Dalia Tvardauskaitė
When I finally decided to look for a job on my own, I found one right away. I saw a “Work In Lithuania” ad on Facebook, and sent my CV to Festo. The company invited me to join their Marketing Support department.
Works Festo Offers
Came from Italy
Occupation Marketing Specialist

How long were you living abroad and what did you do there?

I lived in Italy for seventeen years and another year in Ireland, where I worked to improve my English. I was always learning and often spent time volunteering, I considered volunteering to be the easiest way for me to settle in after coming back to Lithuania.

What did you miss most about Lithuania while living abroad?

My grandparents. And Lithuanian nature. Sure, Italy has great nature as well, but I missed those real Lithuanian landscapes that are easy to reach from the cities. I also like to eat very healthily and doing that in Lithuania is a lot cheaper and easier than it is in Italy.

What was the main reason for you to return to Lithuania?

The centennial celebrations of Lithuania were getting close, and I thought that this was a great chance to come back. While growing up in Italy, I used to hear wonderful stories about Lithuania, so I decided to experience it all myself. I also wanted to help solve some of the problems that people have here.

What surprised you the most after moving here?

The sheer number of events and cultural activities: you always have something to do here, somewhere to go. It is easier to eat healthily in Lithuania, but it is also much more comfortable to exercise since there are gyms that work 24/7. In Italy, such gyms – if they would not close at 8 pm – would be insanely expensive.

How did the quality of your life change after coming to Lithuania?

My life has improved a lot. Italy, like most countries in Western Europe, has many old and unmovable traditions, which together with all the bureaucracy often makes you feel blocked. In contrast, Lithuania is a rapidly growing country with more and more opportunities as well as choices. I feel completely free here to do whatever I want.

What do you do in your current job position?

I am a marketing specialist. Now I am spending most of my time on a personal project – a tool for sales information. It improves communication between sales engineers, company representatives, and the buyers.

Which recent project or other achievement are you most proud of?

I am actually most proud of the fact that I found this job. I thought that it would be tricky in Lithuania. However, my current employers looked beyond my modest CV to also understand my real abilities and strengths.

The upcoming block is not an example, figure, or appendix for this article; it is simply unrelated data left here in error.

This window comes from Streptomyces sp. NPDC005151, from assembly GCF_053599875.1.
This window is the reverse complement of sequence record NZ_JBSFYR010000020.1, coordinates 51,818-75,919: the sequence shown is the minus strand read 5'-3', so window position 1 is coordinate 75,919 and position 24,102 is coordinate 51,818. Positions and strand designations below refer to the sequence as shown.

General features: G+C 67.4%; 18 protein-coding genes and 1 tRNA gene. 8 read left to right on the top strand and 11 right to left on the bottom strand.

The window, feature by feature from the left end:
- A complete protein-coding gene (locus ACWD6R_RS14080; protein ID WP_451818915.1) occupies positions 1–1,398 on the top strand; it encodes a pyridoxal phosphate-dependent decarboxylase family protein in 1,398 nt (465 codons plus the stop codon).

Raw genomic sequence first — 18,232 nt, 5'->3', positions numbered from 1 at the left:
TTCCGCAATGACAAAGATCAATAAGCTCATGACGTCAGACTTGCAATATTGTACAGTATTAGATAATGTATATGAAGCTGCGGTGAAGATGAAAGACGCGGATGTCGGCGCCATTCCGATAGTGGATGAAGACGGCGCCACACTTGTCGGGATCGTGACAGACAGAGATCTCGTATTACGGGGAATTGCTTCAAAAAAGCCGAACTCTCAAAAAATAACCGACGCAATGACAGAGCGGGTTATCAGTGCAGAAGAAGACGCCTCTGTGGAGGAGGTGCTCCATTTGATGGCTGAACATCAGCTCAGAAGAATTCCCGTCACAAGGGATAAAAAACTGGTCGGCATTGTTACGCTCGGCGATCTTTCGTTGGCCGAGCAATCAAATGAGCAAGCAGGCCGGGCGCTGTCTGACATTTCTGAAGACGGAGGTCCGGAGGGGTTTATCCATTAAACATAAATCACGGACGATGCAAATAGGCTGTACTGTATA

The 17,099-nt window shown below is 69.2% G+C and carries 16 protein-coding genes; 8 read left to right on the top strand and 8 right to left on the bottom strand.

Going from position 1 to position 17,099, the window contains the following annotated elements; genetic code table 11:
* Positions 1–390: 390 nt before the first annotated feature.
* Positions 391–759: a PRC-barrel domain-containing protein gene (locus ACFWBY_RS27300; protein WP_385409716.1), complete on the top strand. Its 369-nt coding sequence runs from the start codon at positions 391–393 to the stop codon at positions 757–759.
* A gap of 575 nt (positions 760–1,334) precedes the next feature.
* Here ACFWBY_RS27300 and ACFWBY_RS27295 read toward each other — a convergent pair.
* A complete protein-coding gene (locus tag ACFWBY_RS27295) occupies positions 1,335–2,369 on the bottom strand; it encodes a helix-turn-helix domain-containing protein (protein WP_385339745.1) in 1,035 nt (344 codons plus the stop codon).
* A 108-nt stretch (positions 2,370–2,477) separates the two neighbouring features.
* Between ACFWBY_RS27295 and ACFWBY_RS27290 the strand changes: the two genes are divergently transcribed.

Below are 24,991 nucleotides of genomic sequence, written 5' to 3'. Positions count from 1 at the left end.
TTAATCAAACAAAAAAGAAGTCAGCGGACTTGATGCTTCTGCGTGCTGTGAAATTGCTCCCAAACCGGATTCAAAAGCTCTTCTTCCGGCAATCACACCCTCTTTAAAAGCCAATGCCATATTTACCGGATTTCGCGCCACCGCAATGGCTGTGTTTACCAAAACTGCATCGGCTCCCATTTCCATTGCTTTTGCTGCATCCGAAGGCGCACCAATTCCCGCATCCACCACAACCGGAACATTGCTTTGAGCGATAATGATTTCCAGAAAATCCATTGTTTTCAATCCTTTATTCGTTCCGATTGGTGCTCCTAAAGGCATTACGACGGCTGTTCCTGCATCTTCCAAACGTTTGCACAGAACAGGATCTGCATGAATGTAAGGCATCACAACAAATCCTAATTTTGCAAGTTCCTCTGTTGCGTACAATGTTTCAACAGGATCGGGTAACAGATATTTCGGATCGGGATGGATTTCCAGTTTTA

Was it hard for you to find a job here?

No. When I finally decided to look for a job on my own, I found one right away. I saw a “Work In Lithuania” ad on Facebook, and sent my CV to Festo. Even though I was applying for a position that was based on speaking Italian, the company took interest in my marketing abilities during the interview and invited me to join their Marketing Support department.

What are the biggest work-related differences between the two countries?

The work environment in Lithuania is much calmer, which is why there is less work-related stress. Also, I like the organisational system here.

Leisure time in Lithuania and in Italy. What are the strengths of Lithuania?

Lithuania has beautiful nature close by the big cities – the lakes and forests are easy to reach. Obviously, spending time with your friends and loved ones here is quite a bit cheaper too. I am a big cinema fan, and the prices in Lithuania are realistic enough for me to go to the movies often. Another definite strength is the well-planned, reliable system of public transport. You can go places without any worries. In addition, the buses and trolleybuses always arrive on time.

Which common stereotype about Lithuania is not true? 

That people here are grim. Through my volunteer work and now at my current job I have met hundreds of sweet people who work hard to improve something or help someone. They only spread positive emotions.

“I don’t know whether I should go to Lithuania”. What would you say to someone in doubt?

I would advise them just to try it. Lithuania offers many possibilities, and if you make a choice that doesn’t seem to be the right one for you, it is not at all difficult to find another job.

If a friend was about to move to Vilnius, what advice would you share?

Don’t start thinking about owning a car just yet. You can go everywhere on foot or use public transport. I would also mention that people who are into good food have a lot to choose from here – even the most selective Italian gourmets will find many wonderful places to dine.